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Copyright © 1998 Head Injury Hotline
Brain Map

D. Mortz 
est. 2002

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     The brain has many parts including the cerebral cortex, brain stem and cerebellum. The brain is a very complex organ, it regulates every aspect of human behavior. Everything about ourselves and the environment is experienced through the brain. It has been described as a three pound universe. It is thought to house the seat of the self, the place where the sense of self resides. 

       Damage to the hippocampus interferes with the ability to store 
new memories. Likewise, the ability to use language recognize familiar faces, to count, read and many other higher functions are depemdamt on intact memory functions.Impairments in such basic functions are fundamental to personal identity.

        Wipe out one part of the brain and the person speaks fluent giberish; other damage interferes with the ability to recognize familiar faces. 

     The following represents primary brain functions and some of the common problems that result from brain injury. The brain functions as a interrelated whole, however injury may disrupt a portion of an activity that occurs in a specific part of the brain.

     Terms in parenthesis are the technical terms used to describe certain deficits. Click here to see a cross section of the brain Refer to our TBI Glossary for additional details. 

    Check our Health page for additional health and medical resources.

Click here or scroll down to go to the Brain Map below 

Illustration by McKenzie Illustrations

Frontal Lobes
Located, right under the forehead (anterior) the frontal lobes are involved in tracking and sense of self. Additionally, they're involved in arousal and initiations well as consciousness of environment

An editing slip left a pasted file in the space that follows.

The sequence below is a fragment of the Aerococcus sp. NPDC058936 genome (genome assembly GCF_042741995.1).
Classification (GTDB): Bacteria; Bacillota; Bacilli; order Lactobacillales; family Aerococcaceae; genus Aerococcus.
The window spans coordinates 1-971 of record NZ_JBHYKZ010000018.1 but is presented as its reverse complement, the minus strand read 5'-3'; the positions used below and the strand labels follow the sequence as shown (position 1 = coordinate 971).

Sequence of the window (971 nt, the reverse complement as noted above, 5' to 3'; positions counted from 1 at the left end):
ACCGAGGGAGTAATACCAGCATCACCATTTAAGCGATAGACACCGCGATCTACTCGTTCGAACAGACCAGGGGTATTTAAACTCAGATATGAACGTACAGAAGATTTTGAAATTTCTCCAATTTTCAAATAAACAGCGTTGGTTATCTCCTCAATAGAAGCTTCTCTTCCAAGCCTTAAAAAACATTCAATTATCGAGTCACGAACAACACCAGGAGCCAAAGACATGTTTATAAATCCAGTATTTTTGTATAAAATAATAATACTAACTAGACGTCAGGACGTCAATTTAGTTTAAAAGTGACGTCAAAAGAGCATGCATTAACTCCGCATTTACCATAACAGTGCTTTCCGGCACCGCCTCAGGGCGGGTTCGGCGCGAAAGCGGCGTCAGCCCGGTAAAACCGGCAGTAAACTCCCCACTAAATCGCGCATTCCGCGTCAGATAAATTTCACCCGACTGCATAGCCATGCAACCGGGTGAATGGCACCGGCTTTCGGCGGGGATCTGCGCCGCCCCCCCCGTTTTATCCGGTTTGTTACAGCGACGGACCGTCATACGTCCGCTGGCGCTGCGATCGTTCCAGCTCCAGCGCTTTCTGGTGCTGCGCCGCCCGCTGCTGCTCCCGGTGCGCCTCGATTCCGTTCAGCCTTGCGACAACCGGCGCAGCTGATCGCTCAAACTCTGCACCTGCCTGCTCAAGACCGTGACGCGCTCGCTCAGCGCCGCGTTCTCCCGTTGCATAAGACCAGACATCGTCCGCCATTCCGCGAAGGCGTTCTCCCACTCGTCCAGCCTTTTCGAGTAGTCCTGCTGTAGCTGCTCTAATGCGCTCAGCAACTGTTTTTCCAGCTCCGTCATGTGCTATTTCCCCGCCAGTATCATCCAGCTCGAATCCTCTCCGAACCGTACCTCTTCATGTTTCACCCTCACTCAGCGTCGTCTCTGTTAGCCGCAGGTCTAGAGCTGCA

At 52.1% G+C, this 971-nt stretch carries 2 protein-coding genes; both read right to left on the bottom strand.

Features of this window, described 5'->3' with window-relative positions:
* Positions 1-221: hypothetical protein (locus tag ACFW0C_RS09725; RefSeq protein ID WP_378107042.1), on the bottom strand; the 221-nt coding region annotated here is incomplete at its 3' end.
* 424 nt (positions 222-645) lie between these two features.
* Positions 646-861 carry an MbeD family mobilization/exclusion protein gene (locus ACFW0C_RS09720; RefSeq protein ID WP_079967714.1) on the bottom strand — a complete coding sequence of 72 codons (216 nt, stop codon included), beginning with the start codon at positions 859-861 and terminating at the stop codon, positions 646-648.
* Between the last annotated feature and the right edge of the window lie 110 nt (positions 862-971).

reaction to self and environment 
Executive functioning and judgments 
Emotional response and stability 
Language usage 
Word associations and meaning 
Memory for habits motor activity
Impairments caused by head injury:
Sequencing - difficulties planning and completing complex tasks in correct order, such as making coffee.
Perseveration - repeating same actions and 
comments over without conscious awareness of having done so.
Loss of spontaneity in interacting with others.
Loss of flexibility in thinking, (mental rigidity).
Distractibility - easily distracted
Attention - difficulty focusing on tasks 
Concentration difficulties 
Mood swings - (emotional lability)
Changes in personality and social behavior 
Diminished abstract reasoning - imagination
Difficulty with problem solving
Expressive difficulties - language usage and word finding (Broca's Aphasia)
Loss of simple movement of various body parts (paralysis)

Parietal Lobes
located near the back and top of the head
the Parietal lobe is involved in:
Visual perception 
Tactile or touch perception 
Object manipulation 
Integration of sensory information that allow for understanding of a single concept
Goal-directed voluntary movements
Impairments caused by head injury:
Difficulties naming objects (Anomia)
Difficulties writing words (Agraphia)
Inability to attend to more than one object at a time
Inability to focus visual attention
Problems with reading (Alexia)
Poor hand-eye coordination 
Confusing left-right orientation 
Difficulty performing math calculations (Dyscalculia)
Difficulty drawing 
Poor visual perception
Lack of awareness of certain body parts and/or surrounding space (Apraxia) that leads to difficulties in self-care.

Temporal Lobes
Located on the Side of the head above ears
The temporal Lobes have to do with Intellect
Auditory perception (hearing)
Long-term memory 
Some visual perception 
Object categorization
Impairments caused by head injury:
Difficulty remembering names and faces (Prosopagnosia)
Difficulty understanding spoken words (Wernicke's Aphasia)
Difficulty with identification of, and verbalization about objects. 
Difficulty with concentration 
Short-term memory loss 
Interference with long-term memory
Aggressive behavior 
Change in sexual interest 
Persistent talking (damage to right lobe)
Difficulty locating objects in environment.
Inability to categorize objects (Categorization)
Seizure disorders, auras and strange reveries

Occipital Lobes
Located at the back of the head (Posterior)
Visual perception 
Visual defects (Visual Field Cuts
Difficulty recognizing colors (Color Agnosia)
Visual illusions - inaccurately seeing objects.
Word blindness - inability to recognize words
Difficulty recognizing drawn objects
Difficulty perceiving movement (Movement Agnosia)
Loss of academic skills (reading, writing)


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Copyright © 1998 Head Injury Hotline